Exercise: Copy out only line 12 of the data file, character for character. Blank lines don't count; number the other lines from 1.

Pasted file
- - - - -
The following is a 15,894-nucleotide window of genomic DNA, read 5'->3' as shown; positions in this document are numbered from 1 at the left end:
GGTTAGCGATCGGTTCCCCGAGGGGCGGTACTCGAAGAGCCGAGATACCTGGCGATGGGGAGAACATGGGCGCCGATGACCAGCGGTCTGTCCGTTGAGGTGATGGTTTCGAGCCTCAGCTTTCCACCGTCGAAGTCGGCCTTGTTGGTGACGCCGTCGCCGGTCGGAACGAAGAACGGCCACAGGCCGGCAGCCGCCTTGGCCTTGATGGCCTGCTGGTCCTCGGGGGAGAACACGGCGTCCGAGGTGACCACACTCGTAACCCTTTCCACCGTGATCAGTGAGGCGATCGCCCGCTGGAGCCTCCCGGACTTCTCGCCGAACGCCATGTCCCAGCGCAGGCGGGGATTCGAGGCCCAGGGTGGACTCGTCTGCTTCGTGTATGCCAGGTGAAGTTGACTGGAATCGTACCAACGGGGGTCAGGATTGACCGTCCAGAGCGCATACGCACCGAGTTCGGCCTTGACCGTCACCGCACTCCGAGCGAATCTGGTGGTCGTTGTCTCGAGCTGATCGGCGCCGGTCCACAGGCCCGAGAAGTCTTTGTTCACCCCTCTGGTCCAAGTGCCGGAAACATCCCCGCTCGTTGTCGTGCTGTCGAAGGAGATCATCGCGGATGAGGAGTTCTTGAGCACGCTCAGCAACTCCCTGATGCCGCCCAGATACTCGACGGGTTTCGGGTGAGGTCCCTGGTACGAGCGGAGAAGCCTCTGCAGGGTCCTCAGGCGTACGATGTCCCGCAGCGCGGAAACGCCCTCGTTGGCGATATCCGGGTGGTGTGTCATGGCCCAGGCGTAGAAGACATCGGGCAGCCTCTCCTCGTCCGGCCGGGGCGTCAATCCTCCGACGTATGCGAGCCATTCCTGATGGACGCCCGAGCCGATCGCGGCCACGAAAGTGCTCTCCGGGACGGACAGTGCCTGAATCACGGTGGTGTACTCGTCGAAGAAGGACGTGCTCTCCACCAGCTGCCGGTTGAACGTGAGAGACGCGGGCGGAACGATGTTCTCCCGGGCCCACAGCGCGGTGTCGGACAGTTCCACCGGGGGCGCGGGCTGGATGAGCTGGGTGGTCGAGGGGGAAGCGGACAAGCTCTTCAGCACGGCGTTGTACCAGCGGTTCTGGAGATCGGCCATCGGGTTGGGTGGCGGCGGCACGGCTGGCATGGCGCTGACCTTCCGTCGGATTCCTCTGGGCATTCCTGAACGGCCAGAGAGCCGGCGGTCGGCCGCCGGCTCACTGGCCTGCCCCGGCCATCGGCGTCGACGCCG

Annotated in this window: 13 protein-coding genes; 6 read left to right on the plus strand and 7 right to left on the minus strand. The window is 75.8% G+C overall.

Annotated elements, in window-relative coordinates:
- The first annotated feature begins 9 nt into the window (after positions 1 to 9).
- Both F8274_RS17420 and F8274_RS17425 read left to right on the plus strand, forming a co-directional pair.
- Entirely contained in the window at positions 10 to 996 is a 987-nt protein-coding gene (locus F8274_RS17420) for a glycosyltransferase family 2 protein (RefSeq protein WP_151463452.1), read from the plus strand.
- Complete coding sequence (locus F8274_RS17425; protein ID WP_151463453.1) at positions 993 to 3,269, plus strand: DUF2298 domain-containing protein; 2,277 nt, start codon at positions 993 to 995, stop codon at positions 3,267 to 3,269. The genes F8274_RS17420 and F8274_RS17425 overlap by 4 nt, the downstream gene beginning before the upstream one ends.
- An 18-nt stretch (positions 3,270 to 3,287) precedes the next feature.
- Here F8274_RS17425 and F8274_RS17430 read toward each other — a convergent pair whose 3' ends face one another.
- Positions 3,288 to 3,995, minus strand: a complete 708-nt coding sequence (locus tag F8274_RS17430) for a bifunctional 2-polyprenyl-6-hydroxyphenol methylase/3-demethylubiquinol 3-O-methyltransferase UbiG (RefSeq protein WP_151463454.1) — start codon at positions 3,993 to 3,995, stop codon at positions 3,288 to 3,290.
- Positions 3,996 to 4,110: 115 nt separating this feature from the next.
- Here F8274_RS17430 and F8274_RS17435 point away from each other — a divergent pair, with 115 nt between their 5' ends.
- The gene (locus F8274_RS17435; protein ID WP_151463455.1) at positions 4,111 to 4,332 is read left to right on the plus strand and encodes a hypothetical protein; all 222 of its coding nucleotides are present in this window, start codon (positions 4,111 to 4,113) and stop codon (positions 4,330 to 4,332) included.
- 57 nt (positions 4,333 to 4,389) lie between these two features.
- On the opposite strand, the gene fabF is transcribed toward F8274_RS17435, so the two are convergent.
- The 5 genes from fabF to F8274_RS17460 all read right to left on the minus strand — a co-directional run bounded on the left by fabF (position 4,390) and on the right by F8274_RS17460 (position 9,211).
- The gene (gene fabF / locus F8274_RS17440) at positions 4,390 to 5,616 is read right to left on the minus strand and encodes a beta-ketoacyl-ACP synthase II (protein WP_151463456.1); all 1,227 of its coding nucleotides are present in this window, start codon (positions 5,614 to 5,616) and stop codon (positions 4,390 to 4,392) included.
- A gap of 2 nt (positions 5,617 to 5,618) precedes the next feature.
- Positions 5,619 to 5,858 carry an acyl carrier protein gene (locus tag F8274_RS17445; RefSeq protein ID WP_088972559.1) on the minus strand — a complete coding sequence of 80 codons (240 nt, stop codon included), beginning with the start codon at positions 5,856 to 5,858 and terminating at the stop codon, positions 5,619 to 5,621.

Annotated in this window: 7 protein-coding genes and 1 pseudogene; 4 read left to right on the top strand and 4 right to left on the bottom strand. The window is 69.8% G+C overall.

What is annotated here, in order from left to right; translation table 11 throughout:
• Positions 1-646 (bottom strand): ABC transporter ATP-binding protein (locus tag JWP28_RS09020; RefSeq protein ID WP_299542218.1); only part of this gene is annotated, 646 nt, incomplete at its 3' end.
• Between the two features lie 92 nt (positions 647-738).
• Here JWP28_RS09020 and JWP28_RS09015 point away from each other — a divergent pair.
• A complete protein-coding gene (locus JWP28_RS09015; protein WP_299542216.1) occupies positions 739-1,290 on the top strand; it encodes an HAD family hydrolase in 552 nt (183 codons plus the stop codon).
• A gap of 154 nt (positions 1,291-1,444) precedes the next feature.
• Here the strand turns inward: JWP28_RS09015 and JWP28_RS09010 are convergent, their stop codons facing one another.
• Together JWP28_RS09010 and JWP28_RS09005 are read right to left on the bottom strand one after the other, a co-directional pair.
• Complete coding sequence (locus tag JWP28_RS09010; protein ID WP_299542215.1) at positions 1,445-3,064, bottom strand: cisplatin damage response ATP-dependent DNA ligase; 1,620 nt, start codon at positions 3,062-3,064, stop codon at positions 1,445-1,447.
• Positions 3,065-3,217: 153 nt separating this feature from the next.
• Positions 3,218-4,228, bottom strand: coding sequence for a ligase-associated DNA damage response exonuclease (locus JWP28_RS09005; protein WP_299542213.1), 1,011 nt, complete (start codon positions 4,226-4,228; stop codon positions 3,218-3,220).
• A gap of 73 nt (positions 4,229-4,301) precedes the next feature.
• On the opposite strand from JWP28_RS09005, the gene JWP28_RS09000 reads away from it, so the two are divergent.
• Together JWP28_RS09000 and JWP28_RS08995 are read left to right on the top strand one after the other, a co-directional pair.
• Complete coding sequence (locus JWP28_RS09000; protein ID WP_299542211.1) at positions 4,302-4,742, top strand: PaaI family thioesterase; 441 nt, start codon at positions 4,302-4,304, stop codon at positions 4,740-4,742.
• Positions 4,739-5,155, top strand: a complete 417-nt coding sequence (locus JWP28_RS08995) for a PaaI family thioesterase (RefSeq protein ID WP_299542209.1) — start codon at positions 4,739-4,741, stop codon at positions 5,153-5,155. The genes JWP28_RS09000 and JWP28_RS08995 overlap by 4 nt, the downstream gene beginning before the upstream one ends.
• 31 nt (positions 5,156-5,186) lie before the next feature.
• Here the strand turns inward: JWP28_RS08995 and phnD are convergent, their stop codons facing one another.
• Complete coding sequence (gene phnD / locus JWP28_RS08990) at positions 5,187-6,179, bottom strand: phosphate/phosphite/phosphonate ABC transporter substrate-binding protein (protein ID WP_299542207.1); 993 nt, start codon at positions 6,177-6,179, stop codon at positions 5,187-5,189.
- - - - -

- Positions 3,996 to 4,110: 115 nt separating this feature from the next.